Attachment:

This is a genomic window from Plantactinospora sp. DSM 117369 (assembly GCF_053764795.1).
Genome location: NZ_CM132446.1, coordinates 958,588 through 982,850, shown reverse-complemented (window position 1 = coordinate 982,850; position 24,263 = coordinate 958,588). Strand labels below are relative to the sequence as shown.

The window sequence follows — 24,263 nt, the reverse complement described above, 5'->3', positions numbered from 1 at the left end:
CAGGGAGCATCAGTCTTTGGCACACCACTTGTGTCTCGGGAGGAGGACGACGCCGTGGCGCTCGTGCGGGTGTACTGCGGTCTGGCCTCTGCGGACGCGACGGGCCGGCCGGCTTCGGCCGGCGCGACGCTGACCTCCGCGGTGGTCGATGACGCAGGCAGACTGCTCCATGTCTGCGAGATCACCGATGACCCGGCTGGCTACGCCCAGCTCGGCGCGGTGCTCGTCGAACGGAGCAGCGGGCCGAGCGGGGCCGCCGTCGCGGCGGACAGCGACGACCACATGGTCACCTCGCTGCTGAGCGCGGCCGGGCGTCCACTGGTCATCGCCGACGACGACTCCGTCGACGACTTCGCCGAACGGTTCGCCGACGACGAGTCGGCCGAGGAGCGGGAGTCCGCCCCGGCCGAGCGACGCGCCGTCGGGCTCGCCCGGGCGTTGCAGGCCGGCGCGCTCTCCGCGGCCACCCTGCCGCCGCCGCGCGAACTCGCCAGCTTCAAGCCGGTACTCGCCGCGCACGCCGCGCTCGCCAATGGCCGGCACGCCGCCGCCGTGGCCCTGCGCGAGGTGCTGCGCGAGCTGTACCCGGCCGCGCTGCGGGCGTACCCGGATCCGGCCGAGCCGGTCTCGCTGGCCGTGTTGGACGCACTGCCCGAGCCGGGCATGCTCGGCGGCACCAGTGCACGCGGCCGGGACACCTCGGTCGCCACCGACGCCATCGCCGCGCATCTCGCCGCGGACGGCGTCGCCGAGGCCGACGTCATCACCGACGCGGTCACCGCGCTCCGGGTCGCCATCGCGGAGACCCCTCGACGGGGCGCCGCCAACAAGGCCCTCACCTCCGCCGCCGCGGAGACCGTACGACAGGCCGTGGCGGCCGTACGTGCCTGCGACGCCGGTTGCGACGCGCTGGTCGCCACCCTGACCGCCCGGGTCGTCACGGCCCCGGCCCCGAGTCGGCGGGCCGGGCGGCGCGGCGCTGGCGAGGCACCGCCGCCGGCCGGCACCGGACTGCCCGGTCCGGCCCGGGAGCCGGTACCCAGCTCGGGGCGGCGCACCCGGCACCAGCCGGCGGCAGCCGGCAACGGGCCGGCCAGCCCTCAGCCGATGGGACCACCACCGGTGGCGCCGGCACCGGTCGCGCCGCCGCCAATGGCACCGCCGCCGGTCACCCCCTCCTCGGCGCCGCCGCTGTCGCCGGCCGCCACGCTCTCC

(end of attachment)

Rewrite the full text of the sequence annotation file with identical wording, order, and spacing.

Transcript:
This is a genomic window from Plantactinospora sp. DSM 117369 (assembly GCF_053764795.1).
Genome location: NZ_CM132446.1, coordinates 958,588 through 982,850, shown reverse-complemented (window position 1 = coordinate 982,850; position 24,263 = coordinate 958,588). Strand labels below are relative to the sequence as shown.

The window sequence follows — 24,263 nt, the reverse complement described above, 5'->3', positions numbered from 1 at the left end:
CAGGGAGCATCAGTCTTTGGCACACCACTTGTGTCTCGGGAGGAGGACGACGCCGTGGCGCTCGTGCGGGTGTACTGCGGTCTGGCCTCTGCGGACGCGACGGGCCGGCCGGCTTCGGCCGGCGCGACGCTGACCTCCGCGGTGGTCGATGACGCAGGCAGACTGCTCCATGTCTGCGAGATCACCGATGACCCGGCTGGCTACGCCCAGCTCGGCGCGGTGCTCGTCGAACGGAGCAGCGGGCCGAGCGGGGCCGCCGTCGCGGCGGACAGCGACGACCACATGGTCACCTCGCTGCTGAGCGCGGCCGGGCGTCCACTGGTCATCGCCGACGACGACTCCGTCGACGACTTCGCCGAACGGTTCGCCGACGACGAGTCGGCCGAGGAGCGGGAGTCCGCCCCGGCCGAGCGACGCGCCGTCGGGCTCGCCCGGGCGTTGCAGGCCGGCGCGCTCTCCGCGGCCACCCTGCCGCCGCCGCGCGAACTCGCCAGCTTCAAGCCGGTACTCGCCGCGCACGCCGCGCTCGCCAATGGCCGGCACGCCGCCGCCGTGGCCCTGCGCGAGGTGCTGCGCGAGCTGTACCCGGCCGCGCTGCGGGCGTACCCGGATCCGGCCGAGCCGGTCTCGCTGGCCGTGTTGGACGCACTGCCCGAGCCGGGCATGCTCGGCGGCACCAGTGCACGCGGCCGGGACACCTCGGTCGCCACCGACGCCATCGCCGCGCATCTCGCCGCGGACGGCGTCGCCGAGGCCGACGTCATCACCGACGCGGTCACCGCGCTCCGGGTCGCCATCGCGGAGACCCCTCGACGGGGCGCCGCCAACAAGGCCCTCACCTCCGCCGCCGCGGAGACCGTACGACAGGCCGTGGCGGCCGTACGTGCCTGCGACGCCGGTTGCGACGCGCTGGTCGCCACCCTGACCGCCCGGGTCGTCACGGCCCCGGCCCCGAGTCGGCGGGCCGGGCGGCGCGGCGCTGGCGAGGCACCGCCGCCGGCCGGCACCGGACTGCCCGGTCCGGCCCGGGAGCCGGTACCCAGCTCGGGGCGGCGCACCCGGCACCAGCCGGCGGCAGCCGGCAACGGGCCGGCCAGCCCTCAGCCGATGGGACCACCACCGGTGGCGCCGGCACCGGTCGCGCCGCCGCCAATGGCACCGCCGCCGGTCACCCCCTCCTCGGCGCCGCCGCTGTCGCCGGCCGCCACGCTCTCC